Do you need a seating chart?

Guest post by Channamasala
denisse & jay 32
To me, having a seating chart just seems like an exercise in futility/stupidity.

Won't guest get up and mingle with who they want to anyway? Why would I want to tell my guests where to sit if I'm not planning a sit-down dinner reception? Wouldn't it be nicer just to provide enough tables and seats and let people chose their own places?

Am I missing something?
-Heather L.

Do you need them or not? They're so incredibly complicated (your loved ones don't fit into perfect little packets of eight or ten) and given this complexity, you may be inclined to skip 'em. Let's take a look at the pros and cons…

Why you might not need a seating chart:

  • Your reception does not include a sit-down meal. If you are having a cocktail reception, tea, cake and punch, dessert, picnic-style or other party format, then there is no reason to have a seating chart. These formats are flexible enough that people can more freely move around.
  • Your reception is very small and not in a typical reception hall. If you're having your reception at a restaurant with ten or twenty people, there is no need to assign seats.
  • You have various tables and seating options of different sizes. If your venue has a mix of large tables, small four-seaters, couches with coffee tables, bartops and other more lounge-like options, you can safely skip the seat assignments.
  • If your wedding is on the small side and everyone genuinely knows each other (and their relationships are mostly drama-free).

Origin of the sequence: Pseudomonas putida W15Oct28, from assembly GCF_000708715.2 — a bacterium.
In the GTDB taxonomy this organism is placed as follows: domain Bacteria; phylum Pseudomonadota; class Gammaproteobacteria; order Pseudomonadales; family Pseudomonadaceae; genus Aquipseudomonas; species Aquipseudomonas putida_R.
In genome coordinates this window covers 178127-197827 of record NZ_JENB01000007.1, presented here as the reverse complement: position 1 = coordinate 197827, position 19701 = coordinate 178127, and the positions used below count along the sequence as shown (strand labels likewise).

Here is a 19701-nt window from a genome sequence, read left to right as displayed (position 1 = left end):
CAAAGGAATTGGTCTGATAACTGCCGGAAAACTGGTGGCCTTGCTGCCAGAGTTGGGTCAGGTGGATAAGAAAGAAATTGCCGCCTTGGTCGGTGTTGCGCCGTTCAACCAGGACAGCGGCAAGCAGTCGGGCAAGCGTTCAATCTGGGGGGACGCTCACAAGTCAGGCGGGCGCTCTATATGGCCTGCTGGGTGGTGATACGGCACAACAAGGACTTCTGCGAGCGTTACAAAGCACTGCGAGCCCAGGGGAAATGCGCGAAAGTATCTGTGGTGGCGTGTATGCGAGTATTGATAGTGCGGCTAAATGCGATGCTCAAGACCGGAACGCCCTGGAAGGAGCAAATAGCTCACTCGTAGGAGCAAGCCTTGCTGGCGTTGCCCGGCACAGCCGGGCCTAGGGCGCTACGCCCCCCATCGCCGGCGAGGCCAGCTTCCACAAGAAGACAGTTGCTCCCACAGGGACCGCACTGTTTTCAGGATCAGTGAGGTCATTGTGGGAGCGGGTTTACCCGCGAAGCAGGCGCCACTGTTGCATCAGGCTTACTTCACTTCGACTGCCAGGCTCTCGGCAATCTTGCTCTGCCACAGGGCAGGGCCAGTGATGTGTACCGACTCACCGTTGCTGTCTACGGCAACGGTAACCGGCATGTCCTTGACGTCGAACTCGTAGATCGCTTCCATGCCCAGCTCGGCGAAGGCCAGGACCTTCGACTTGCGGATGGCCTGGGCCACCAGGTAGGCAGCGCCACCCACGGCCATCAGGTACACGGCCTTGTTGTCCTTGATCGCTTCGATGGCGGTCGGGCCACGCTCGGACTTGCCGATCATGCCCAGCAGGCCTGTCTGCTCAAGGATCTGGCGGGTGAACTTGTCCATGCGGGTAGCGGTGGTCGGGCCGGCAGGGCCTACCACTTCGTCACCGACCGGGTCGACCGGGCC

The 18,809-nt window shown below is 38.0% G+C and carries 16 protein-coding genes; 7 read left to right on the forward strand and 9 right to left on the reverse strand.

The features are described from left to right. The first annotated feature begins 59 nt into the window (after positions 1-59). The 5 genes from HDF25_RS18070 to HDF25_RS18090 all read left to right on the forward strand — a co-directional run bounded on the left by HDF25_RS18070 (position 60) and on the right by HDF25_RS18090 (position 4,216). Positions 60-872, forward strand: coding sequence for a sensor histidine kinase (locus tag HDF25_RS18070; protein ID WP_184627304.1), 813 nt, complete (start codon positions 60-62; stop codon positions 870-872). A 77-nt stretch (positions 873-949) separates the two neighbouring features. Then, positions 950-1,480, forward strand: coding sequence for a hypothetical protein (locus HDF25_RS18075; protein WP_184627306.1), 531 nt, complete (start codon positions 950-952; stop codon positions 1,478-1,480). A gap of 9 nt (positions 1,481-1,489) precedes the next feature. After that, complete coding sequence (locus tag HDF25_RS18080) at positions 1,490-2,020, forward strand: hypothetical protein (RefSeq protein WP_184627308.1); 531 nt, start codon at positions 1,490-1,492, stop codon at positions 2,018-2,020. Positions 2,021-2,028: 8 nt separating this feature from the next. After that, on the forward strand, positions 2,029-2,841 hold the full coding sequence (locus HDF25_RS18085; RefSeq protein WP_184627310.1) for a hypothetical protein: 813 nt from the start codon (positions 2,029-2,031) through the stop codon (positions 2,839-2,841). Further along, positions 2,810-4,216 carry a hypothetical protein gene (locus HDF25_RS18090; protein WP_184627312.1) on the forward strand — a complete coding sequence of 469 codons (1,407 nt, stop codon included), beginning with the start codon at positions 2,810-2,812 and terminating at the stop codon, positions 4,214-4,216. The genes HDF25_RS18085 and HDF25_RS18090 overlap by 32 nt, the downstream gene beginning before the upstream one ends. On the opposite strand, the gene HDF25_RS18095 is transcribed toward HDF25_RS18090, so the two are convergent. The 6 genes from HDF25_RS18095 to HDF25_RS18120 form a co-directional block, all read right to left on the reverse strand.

The benefits of a seating chart:

  • You can ensure that everyone's dinner companions share common interests. It is simply good event planning to arrange for guests in this situation to sit with people they either already know and like, or are likely to get along with, so they'll be more likely to sustain engaging dinner conversation. It is true that people will get up and mingle before and after the meal; what you are planning here is mealtime socializing.
  • You can make single guests, or guests who don't know others, more comfortable. This also somewhat alleviates the need for +1s: we had a few single guests who knew only one or two other people at the wedding. By seating them at tables with the few guests they knew as well as others they didn't know, but with whom we felt they shared common interests, we could safely invite them without +1s.
  • You can work around the “standard table size” problem to guarantee that people who will want to sit together can do so. Imagine you and your significant other mingled a little too long at cocktail hour while others were sitting. You enter the dinner area, realize that there is no seating chart, look for a table and don't find one. Every available seat is a single, and nobody seems inclined to move. Finding people to move for you requires complicated cross-table negotiation.
  • It's like a blind date for your loved ones! I love “setting up” my friends with my other friends (not in the romantic way, although that has also happened).
  • It manages drama. Usually. Do you really want your Socialist-leaning lesbian academic friend who just got back from Peace Corps and volunteers for the “Rent is Too Damn High” party to end up sitting with your Libertarian uncle who likes hunting and tells kids to get off his lawn? Probably not. If, however, that's the only open seat your friend can find –- well, that'll just be a box of giggles, won't it?
Seating Chart, Escort Cards, and Table Numbers

Regardless of what you decide is right for you, here is some advice for managing your wedding seating.

If you don't create a seating chart: